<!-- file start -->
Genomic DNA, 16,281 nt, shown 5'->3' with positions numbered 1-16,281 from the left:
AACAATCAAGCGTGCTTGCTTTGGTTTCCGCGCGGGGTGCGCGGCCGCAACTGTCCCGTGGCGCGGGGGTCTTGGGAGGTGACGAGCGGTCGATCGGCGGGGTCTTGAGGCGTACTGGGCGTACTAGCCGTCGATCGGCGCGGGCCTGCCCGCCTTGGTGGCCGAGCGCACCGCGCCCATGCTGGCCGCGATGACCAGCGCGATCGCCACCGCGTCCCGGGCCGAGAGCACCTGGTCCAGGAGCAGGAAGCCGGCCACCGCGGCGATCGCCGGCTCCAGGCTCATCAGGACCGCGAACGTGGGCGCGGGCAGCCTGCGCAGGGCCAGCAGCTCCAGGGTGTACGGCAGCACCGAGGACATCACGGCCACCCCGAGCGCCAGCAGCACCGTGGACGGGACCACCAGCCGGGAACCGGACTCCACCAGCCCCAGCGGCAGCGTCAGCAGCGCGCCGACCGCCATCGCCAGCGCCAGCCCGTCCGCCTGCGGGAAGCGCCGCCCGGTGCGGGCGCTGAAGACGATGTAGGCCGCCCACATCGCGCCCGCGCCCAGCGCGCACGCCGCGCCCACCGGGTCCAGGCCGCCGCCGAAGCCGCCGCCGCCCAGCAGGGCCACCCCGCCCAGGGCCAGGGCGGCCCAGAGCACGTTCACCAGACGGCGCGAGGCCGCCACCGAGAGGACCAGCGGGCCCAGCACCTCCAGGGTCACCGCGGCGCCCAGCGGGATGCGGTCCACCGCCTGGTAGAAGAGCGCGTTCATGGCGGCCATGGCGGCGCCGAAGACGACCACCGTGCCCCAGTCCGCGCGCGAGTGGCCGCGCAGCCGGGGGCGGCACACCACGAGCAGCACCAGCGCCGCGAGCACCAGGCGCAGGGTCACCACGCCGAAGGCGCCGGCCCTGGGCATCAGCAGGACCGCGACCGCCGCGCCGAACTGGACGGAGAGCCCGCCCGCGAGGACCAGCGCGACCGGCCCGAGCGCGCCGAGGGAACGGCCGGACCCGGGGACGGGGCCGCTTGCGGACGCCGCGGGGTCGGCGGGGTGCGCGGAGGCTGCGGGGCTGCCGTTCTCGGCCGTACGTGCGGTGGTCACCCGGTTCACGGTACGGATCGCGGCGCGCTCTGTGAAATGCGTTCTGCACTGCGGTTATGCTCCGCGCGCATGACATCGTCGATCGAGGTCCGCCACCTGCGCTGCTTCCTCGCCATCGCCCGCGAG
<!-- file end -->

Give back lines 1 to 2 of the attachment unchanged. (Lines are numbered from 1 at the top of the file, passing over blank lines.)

Genomic DNA, 16,281 nt, shown 5'->3' with positions numbered 1-16,281 from the left:
AACAATCAAGCGTGCTTGCTTTGGTTTCCGCGCGGGGTGCGCGGCCGCAACTGTCCCGTGGCGCGGGGGTCTTGGGAGGTGACGAGCGGTCGATCGGCGGGGTCTTGAGGCGTACTGGGCGTACTAGCCGTCGATCGGCGCGGGCCTGCCCGCCTTGGTGGCCGAGCGCACCGCGCCCATGCTGGCCGCGATGACCAGCGCGATCGCCACCGCGTCCCGGGCCGAGAGCACCTGGTCCAGGAGCAGGAAGCCGGCCACCGCGGCGATCGCCGGCTCCAGGCTCATCAGGACCGCGAACGTGGGCGCGGGCAGCCTGCGCAGGGCCAGCAGCTCCAGGGTGTACGGCAGCACCGAGGACATCACGGCCACCCCGAGCGCCAGCAGCACCGTGGACGGGACCACCAGCCGGGAACCGGACTCCACCAGCCCCAGCGGCAGCGTCAGCAGCGCGCCGACCGCCATCGCCAGCGCCAGCCCGTCCGCCTGCGGGAAGCGCCGCCCGGTGCGGGCGCTGAAGACGATGTAGGCCGCCCACATCGCGCCCGCGCCCAGCGCGCACGCCGCGCCCACCGGGTCCAGGCCGCCGCCGAAGCCGCCGCCGCCCAGCAGGGCCACCCCGCCCAGGGCCAGGGCGGCCCAGAGCACGTTCACCAGACGGCGCGAGGCCGCCACCGAGAGGACCAGCGGGCCCAGCACCTCCAGGGTCACCGCGGCGCCCAGCGGGATGCGGTCCACCGCCTGGTAGAAGAGCGCGTTCATGGCGGCCATGGCGGCGCCGAAGACGACCACCGTGCCCCAGTCCGCGCGCGAGTGGCCGCGCAGCCGGGGGCGGCACACCACGAGCAGCACCAGCGCCGCGAGCACCAGGCGCAGGGTCACCACGCCGAAGGCGCCGGCCCTGGGCATCAGCAGGACCGCGACCGCCGCGCCGAACTGGACGGAGAGCCCGCCCGCGAGGACCAGCGCGACCGGCCCGAGCGCGCCGAGGGAACGGCCGGACCCGGGGACGGGGCCGCTTGCGGACGCCGCGGGGTCGGCGGGGTGCGCGGAGGCTGCGGGGCTGCCGTTCTCGGCCGTACGTGCGGTGGTCACCCGGTTCACGGTACGGATCGCGGCGCGCTCTGTGAAATGCGTTCTGCACTGCGGTTATGCTCCGCGCGCATGACATCGTCGATCGAGGTCCGCCACCTGCGCTGCTTCCTCGCCATCGCCCGCGAG